TALLAHASSEE, Fla. (AP) _ Hurricane Kate wiped out nearly half of rich Apalachicola Bay's oysters, most of them young spats formed after Hurricane Elena and important to the bay's recovery, a study said Friday.

The study differed from official state estimates earlier this month that Kate's damage was much lighter than first feared.

Overall, Elena wiped out 77 percent of the bay's crop, and Kate killed 40 percent to 45 percent of the remaining oysters, many of them spats, said the study by Robert J. Livingston, director of Florida State University's Center for Aquatic Research and Resource Management.

Apalachicola Bay supplies more than 90 percent of Florida's oyster production and nearly 8 percent of the nation's.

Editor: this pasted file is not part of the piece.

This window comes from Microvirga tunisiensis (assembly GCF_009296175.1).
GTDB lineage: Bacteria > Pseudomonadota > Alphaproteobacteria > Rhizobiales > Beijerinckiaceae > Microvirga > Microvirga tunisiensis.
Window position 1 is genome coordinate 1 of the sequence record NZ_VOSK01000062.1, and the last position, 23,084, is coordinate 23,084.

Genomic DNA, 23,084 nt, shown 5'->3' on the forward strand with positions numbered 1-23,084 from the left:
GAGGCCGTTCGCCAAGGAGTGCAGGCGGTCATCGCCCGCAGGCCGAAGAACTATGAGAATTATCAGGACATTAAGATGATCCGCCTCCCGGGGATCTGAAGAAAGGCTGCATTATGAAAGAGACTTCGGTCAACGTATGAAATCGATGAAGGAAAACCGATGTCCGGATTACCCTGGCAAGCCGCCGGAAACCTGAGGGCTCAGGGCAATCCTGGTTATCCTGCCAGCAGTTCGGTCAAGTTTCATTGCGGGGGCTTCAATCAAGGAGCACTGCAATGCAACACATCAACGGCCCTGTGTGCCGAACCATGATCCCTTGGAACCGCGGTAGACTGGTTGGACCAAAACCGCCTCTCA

The bay, which has been closed to oystering since Hurricane Elena struck Sept. 1, produced $4.7 million worth of oysters alone in 1983, according to the latest Department of Natural Resources figures.

After Elena swept across the bay in late August and early September, the bay was in the height of its spawning season and was recovering. But Kate brought 100 mph winds to the most productive oyster beds, the report said.

With the spawning season over and no chance for immediate recovery from Kate, the bay will take longer to return to its former abundance, Livingston said. He did not say how much longer.

Charlie Futch, assistant director of the state Division of Marine Resources, said earlier this month that the bay would be back up to production within a year to 15 months from when Elena swept through. Futch did not return a call to his office Friday for comment on Livingston's study.

Livingston called for a sound management plan to make sure the bay has a chance to regenerate.